15 380 PART III: PREDICTING THE VALUE OF A SINGLE VARIABLE Figure 7b.13 The Results of the Stepwise Regression Analysis 7B.2.5 Reporting Stepwise Multiple Regression Results Negative affect, positive affect, openness to experience, extraversion, neuroticism, and trait anxiety were used in a stepwise multiple regression analysis to predict selfesteem. The correlations of the variables are shown in Table 7b.1. As can be seen, all correlations except for the one between openness and extraversion were statistically significant.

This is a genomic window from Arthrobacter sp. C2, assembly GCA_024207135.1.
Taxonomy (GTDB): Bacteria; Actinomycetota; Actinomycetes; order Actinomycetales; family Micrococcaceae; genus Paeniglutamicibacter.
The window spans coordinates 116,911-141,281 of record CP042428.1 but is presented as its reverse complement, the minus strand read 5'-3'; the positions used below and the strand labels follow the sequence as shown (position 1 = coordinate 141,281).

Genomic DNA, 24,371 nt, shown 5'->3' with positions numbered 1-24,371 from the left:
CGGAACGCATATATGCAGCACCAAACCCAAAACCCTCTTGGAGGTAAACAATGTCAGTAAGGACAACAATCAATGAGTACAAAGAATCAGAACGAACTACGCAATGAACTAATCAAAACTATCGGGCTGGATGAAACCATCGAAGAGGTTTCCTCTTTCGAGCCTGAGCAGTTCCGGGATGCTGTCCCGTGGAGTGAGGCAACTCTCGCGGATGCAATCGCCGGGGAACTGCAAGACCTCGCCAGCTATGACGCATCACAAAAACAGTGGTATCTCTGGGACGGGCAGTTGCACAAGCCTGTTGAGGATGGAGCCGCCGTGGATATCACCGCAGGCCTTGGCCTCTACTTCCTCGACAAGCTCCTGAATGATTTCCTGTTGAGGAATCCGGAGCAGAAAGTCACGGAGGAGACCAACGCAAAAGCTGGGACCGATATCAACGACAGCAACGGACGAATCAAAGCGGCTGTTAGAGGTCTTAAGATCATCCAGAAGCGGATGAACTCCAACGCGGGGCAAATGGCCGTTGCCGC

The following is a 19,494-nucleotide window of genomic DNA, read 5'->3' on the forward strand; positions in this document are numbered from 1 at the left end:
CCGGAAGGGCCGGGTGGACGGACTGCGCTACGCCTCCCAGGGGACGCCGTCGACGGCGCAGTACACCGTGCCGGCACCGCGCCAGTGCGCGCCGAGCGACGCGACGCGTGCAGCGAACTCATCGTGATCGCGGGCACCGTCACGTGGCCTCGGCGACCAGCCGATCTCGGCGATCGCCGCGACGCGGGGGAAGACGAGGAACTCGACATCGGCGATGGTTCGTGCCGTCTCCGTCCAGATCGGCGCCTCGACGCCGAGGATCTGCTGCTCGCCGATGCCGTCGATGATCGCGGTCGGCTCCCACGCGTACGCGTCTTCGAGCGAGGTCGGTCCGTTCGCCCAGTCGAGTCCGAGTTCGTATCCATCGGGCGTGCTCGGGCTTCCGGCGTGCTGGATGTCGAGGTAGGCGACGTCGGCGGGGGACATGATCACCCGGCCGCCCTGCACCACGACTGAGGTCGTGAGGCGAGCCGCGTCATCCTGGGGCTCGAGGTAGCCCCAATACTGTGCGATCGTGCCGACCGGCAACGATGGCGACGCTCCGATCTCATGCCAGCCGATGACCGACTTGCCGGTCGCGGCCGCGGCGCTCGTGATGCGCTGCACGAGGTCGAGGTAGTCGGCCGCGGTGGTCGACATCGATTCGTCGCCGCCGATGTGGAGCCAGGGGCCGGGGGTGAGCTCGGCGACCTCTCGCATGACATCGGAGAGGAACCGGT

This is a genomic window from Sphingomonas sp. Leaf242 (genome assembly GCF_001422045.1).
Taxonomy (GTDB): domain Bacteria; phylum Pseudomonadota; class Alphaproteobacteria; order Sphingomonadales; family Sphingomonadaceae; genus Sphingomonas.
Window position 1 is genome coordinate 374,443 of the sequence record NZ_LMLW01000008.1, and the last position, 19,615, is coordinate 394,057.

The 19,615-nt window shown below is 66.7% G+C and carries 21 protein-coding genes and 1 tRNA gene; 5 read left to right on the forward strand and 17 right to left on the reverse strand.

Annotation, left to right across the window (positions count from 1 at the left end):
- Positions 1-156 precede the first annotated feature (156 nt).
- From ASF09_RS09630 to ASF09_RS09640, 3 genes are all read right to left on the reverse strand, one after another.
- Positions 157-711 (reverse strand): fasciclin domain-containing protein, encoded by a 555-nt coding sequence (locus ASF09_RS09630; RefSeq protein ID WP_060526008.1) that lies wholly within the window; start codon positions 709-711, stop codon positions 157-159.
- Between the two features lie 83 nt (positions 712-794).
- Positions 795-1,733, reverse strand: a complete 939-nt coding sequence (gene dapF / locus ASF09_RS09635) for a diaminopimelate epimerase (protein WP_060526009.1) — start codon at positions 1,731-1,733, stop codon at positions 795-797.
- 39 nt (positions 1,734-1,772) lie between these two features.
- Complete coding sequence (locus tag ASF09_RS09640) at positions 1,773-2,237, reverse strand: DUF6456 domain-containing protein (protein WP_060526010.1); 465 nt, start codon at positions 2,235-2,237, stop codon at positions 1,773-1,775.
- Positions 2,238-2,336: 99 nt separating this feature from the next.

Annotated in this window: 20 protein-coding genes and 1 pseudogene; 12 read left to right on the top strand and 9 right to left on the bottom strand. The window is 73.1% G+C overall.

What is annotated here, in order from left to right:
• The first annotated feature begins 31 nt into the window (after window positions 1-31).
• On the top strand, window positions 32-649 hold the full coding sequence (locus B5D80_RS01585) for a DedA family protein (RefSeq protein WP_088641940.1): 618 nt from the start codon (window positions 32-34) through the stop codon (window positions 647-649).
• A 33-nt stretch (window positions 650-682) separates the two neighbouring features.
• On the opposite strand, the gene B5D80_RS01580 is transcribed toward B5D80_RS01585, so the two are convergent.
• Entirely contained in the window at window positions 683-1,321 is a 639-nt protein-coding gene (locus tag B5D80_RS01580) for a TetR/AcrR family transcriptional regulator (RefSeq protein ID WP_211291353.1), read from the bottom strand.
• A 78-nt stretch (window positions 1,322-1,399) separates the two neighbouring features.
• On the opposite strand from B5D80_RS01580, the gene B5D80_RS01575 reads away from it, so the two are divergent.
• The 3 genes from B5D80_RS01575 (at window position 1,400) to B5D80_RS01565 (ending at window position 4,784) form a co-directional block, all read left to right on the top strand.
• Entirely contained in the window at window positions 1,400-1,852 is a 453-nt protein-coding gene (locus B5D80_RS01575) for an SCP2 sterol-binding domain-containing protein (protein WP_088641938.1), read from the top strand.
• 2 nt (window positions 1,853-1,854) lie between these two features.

16 Chapter 7B: Multiple Regression: Statistical Methods Using IBM SPSS 381 The prediction model contained four of the six predictors and was reached in four steps with no variables removed. The model was statistically significant, F(4, 415) = , p <.001, and accounted for approximately 60% of the variance of selfesteem (R 2 =.603, Adjusted R 2 =.599). Self-esteem was primarily predicted by lower levels of trait anxiety and neuroticism, and to a lesser extent by higher levels of positive affect and extraversion. The raw and standardized regression coefficients of the predictors together with their correlations with self-esteem, their squared semipartial correlations, and their structure coefficients are shown in Table 7b.3. Trait anxiety received the strongest weight in the model followed by neuroticism and positive affect; extraversion received the lowest of the four weights. With the sizeable correlations between the predictors, the unique variance explained by each of the variables indexed by the squared semipartial correlations, was relatively low: trait anxiety, positive affect, neuroticism, and extraversion uniquely accounted for approximately 4%, 2%, 3%, and less than 1% of the variance of self-esteem. The latent factor represented by the model appears to be interpretable as well-being. Inspection of the structure coefficients suggests that trait anxiety and neuroticism were very strong indicators of well being, positive affect was a relatively strong indicator of well-being, and extraversion was a moderate indicator of well-being. Table 7b.3 Stepwise Regression Results